We spend all our lives with them in our mouth, well… Most of our lives, and if we don’t take proper care of them, most of them. That’s right, we’re talking about those 30 white horses on the red hills that are your gums. Most of us know a few things about them, we know they’re great for chewing foods and that they can be part of an attractive smile.
We also know they can cause us pain if they aren’t properly taken care of, and that our parents seemed inordinately concerned with them when we were growing up. Something that didn’t make sense to us until our dental bills were our own. But how many of us actually know what our teeth are made of, or that there are layers to our teeth that serve different purposes? Not many, we’re certain. But we’re here to clear that up, sit down and strap in, it’s time for a voyage through the anatomy of the tooth!
From The Outside In
Our teeth all have three clear layers, starting with the sturdy enamel on the outside. It is the enamel that protects our teeth from the hot and cold of foods, that gives them the strength to crack through nuts and enjoy our favorite foods and is also our first line of defense against plaque and bacteria that can hurt our teeth. How strong is it? Enamel is actually the strongest material our body produces, but it also lacks the ability to regenerate once it is destroyed. For this reason, it is vital to clean your teeth regularly and eliminate the bacteria and plaque that can harm it.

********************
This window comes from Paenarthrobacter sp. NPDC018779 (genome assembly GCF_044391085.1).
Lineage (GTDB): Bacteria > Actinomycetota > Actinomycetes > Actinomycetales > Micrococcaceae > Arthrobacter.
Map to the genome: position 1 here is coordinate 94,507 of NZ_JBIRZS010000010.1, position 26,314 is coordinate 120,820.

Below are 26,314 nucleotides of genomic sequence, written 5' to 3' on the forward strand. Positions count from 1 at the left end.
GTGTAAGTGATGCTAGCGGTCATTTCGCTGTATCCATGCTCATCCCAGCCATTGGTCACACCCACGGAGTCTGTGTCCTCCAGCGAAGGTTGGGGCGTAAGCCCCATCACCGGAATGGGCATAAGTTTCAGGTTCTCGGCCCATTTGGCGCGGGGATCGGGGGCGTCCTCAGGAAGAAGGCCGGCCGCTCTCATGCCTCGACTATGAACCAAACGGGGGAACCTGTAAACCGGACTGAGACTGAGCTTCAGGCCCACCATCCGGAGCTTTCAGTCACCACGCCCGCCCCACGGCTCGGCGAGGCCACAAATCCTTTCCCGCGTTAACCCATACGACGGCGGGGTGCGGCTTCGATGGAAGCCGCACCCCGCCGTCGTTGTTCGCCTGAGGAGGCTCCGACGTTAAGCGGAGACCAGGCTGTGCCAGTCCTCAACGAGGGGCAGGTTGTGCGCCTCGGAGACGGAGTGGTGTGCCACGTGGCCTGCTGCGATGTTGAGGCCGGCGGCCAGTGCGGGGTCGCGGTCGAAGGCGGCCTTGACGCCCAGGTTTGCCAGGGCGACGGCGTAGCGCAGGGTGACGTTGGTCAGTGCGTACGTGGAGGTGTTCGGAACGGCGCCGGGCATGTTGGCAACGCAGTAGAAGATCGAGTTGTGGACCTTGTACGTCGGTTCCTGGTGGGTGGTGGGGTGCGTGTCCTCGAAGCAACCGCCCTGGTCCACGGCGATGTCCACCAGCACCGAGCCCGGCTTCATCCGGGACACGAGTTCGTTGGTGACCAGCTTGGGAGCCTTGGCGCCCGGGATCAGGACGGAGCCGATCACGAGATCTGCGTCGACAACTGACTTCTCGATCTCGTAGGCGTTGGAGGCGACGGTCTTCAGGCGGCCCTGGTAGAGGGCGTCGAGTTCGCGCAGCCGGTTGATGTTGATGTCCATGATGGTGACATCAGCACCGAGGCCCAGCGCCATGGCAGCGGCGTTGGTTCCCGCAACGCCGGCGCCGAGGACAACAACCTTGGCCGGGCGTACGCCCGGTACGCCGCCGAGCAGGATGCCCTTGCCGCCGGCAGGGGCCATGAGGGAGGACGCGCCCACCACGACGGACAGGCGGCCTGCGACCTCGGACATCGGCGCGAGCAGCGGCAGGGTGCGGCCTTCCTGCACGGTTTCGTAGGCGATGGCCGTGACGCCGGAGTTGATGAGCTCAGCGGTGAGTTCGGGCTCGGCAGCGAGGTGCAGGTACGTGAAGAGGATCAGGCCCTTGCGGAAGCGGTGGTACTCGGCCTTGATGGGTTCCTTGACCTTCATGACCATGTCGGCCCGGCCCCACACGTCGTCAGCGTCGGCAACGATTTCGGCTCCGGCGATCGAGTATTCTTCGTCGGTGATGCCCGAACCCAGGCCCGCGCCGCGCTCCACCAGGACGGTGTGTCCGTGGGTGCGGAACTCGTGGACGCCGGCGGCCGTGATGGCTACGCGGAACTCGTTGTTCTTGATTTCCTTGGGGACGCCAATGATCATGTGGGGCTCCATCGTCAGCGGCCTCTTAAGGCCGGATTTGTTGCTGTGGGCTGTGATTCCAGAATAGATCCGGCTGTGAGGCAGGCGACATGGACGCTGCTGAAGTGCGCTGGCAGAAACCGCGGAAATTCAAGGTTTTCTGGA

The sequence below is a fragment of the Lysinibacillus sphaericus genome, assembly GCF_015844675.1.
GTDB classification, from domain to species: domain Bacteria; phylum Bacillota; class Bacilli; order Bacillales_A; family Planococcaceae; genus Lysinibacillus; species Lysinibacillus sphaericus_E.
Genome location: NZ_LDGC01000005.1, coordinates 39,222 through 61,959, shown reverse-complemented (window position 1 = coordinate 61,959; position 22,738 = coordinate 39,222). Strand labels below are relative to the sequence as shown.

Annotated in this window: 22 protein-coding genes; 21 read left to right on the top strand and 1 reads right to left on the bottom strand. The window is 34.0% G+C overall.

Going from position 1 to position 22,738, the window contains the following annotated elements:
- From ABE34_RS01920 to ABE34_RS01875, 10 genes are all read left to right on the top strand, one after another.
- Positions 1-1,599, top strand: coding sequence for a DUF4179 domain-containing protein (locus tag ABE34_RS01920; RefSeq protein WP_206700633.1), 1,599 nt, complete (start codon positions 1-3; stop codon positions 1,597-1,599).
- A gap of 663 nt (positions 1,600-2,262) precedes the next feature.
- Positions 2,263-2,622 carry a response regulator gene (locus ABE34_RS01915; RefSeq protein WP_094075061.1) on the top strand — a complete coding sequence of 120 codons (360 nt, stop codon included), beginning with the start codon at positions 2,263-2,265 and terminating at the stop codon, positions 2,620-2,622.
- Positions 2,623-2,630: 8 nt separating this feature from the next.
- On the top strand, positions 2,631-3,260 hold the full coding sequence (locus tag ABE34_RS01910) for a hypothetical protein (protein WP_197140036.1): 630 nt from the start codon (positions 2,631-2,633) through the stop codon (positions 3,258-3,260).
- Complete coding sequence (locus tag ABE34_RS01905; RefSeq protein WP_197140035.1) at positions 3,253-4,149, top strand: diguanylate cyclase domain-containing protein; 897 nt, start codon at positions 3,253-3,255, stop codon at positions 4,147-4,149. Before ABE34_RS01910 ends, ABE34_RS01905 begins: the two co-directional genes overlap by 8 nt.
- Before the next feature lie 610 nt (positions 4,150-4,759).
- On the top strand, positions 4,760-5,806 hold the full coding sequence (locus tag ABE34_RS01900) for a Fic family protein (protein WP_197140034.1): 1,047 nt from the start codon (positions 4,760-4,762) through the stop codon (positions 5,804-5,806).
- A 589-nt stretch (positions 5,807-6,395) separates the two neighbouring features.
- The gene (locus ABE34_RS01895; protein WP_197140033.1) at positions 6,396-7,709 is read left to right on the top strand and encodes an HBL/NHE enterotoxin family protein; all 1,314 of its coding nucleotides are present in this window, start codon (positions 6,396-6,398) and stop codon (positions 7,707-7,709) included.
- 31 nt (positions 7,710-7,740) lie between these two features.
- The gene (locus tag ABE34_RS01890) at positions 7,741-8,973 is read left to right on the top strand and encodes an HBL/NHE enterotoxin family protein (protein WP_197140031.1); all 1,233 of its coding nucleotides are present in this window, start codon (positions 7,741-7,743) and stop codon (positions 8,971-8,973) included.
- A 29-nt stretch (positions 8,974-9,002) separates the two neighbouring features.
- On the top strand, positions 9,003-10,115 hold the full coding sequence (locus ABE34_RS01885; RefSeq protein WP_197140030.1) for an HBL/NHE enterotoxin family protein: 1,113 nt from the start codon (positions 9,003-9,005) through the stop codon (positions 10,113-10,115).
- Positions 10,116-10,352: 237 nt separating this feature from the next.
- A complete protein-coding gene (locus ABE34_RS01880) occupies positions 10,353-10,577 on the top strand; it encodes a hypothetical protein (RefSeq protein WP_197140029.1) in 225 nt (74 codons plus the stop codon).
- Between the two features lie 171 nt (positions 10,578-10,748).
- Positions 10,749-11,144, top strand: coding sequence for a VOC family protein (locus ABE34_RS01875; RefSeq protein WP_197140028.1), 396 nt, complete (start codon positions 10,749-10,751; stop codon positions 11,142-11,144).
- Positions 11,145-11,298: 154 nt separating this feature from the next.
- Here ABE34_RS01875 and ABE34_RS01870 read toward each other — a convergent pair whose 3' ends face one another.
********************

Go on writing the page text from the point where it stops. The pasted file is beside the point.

Under the enamel layer is a porous material known as dentin. Dentin is significantly softer than enamel, nine times softer in fact, and is the culprit behind tooth sensitivity. To be accurate, exposure of dentin through damage, decay, or an excess of over-the-counter tooth whitening products can result in dentin becoming exposed which in turn causes your teeth to become sensitive. If you experience tooth sensitivity, its time to call your dentist, your dentin is exposed and aching for protection.
At the heart of your teeth is where you’ll find the softest substance, known as pulp. The pulp is a combination of blood vessels and nerves, and if you have a cavity that gets down far enough to affect the pulp, it will be necessary to have a root canal to deal with this issue. Damage of this sort is often responsible for the extraction of teeth.
One last part to mention, that probably should have come first, is the crown. The crown is the part of your tooth that you bite down on and as might be expected is covered in a layer of enamel to protect your teeth.
Protect It All With Oral Hygiene And Dental Visits
The best way to protect your teeth is to maintain a regular regimen of dental visits and oral hygiene that includes morning and night tooth brushing, flossing, and mouthwash. Once your enamel is gone you can’t get it back, so make sure you protect it!